It’s interesting how all of Mr. Biz’s fans assumed he was just a scam artist trying to pump a coin. But really, we got a behind-the-scenes look at Mr. Biz as someone struggling to make a living as a part-time Uber driver. Mr. Biz found a passion for creating YouTube videos and was just trying to build a crypto community. As soon as the crypto market got ugly, all of Mr. Biz’s fans turned on him which led to his depression. Was your goal to showcase a different side of the crypto market that most people don’t consider? Can you share any other insights into this?
Your question brings up an important reality about the toxicity found in the crypto community both on YouTube as well as Twitter. These platforms and all social platforms are filled with both positive and negative sentiments. This isn’t unique to crypto but the nature of crypto is ironically very tribal despite the fundamental tenets of Bitcoin and what Satoshi’s grand vision promoted. Similarly, to Timothy May who wrote the Crypto Manifesto. Maybe more Satoshi’s grand vision but Timothy May can’t be left out in the lore of cryptocurrency.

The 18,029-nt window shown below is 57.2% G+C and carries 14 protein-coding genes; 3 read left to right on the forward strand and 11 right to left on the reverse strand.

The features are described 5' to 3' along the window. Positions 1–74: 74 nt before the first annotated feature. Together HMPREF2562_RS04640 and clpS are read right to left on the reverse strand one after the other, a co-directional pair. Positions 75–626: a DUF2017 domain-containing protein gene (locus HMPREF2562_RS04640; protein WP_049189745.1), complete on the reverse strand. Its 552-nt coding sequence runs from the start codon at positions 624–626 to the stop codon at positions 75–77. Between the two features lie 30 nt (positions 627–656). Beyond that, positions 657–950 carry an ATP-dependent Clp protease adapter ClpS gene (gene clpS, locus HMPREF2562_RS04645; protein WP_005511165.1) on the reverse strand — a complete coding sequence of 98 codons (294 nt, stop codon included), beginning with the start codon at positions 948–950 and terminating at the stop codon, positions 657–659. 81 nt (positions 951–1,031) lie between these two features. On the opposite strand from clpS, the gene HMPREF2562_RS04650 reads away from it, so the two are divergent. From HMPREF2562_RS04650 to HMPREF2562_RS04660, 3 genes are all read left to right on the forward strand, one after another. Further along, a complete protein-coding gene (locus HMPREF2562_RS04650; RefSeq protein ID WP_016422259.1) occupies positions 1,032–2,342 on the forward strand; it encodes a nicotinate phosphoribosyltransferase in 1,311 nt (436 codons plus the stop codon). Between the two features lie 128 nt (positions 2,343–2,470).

Back to the question, one thought is broken up around the way people become more fanatic when they bet on a specific team or a horse at the derby. When there’s more skin in the game, and that’s what 99% of retail is in crypto for, a quick cash grab, the allegiance to a specific Layer 1 or the Bitcoin maxi’s vs the degens is going to create a more toxic environment. Plus there’s a shit load of keyboard warriors, trolls, bots, etc.